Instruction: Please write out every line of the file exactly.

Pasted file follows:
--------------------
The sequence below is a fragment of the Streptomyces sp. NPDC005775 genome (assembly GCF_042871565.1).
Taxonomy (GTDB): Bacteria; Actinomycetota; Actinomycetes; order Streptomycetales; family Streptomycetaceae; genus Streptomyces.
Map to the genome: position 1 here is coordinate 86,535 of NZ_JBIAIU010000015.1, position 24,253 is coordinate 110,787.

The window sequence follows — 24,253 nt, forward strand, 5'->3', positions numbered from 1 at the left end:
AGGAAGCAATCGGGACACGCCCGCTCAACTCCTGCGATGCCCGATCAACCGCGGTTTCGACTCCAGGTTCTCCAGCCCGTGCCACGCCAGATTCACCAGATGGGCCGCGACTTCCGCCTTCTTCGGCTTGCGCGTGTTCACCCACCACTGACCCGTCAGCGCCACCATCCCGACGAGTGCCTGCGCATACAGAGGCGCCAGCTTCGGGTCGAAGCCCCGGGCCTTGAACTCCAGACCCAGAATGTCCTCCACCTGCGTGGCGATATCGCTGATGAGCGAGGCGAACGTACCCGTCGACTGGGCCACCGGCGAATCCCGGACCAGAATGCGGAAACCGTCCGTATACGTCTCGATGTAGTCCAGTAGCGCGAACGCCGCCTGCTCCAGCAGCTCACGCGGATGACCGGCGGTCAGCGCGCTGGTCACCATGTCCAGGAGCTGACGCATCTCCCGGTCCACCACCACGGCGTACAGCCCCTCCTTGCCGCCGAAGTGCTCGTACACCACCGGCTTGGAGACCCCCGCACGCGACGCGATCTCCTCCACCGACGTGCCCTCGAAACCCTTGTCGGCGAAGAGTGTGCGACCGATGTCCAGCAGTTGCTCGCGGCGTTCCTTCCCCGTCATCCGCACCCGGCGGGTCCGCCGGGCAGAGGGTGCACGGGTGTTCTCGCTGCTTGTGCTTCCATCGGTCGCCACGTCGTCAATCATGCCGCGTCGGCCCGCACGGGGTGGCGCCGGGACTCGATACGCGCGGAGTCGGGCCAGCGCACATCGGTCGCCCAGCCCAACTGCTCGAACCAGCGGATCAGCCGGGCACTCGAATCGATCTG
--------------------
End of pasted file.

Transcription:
The sequence below is a fragment of the Streptomyces sp. NPDC005775 genome (assembly GCF_042871565.1).
Taxonomy (GTDB): Bacteria; Actinomycetota; Actinomycetes; order Streptomycetales; family Streptomycetaceae; genus Streptomyces.
Map to the genome: position 1 here is coordinate 86,535 of NZ_JBIAIU010000015.1, position 24,253 is coordinate 110,787.

The window sequence follows — 24,253 nt, forward strand, 5'->3', positions numbered from 1 at the left end:
AGGAAGCAATCGGGACACGCCCGCTCAACTCCTGCGATGCCCGATCAACCGCGGTTTCGACTCCAGGTTCTCCAGCCCGTGCCACGCCAGATTCACCAGATGGGCCGCGACTTCCGCCTTCTTCGGCTTGCGCGTGTTCACCCACCACTGACCCGTCAGCGCCACCATCCCGACGAGTGCCTGCGCATACAGAGGCGCCAGCTTCGGGTCGAAGCCCCGGGCCTTGAACTCCAGACCCAGAATGTCCTCCACCTGCGTGGCGATATCGCTGATGAGCGAGGCGAACGTACCCGTCGACTGGGCCACCGGCGAATCCCGGACCAGAATGCGGAAACCGTCCGTATACGTCTCGATGTAGTCCAGTAGCGCGAACGCCGCCTGCTCCAGCAGCTCACGCGGATGACCGGCGGTCAGCGCGCTGGTCACCATGTCCAGGAGCTGACGCATCTCCCGGTCCACCACCACGGCGTACAGCCCCTCCTTGCCGCCGAAGTGCTCGTACACCACCGGCTTGGAGACCCCCGCACGCGACGCGATCTCCTCCACCGACGTGCCCTCGAAACCCTTGTCGGCGAAGAGTGTGCGACCGATGTCCAGCAGTTGCTCGCGGCGTTCCTTCCCCGTCATCCGCACCCGGCGGGTCCGCCGGGCAGAGGGTGCACGGGTGTTCTCGCTGCTTGTGCTTCCATCGGTCGCCACGTCGTCAATCATGCCGCGTCGGCCCGCACGGGGTGGCGCCGGGACTCGATACGCGCGGAGTCGGGCCAGCGCACATCGGTCGCCCAGCCCAACTGCTCGAACCAGCGGATCAGCCGGGCACTCGAATCGATCTG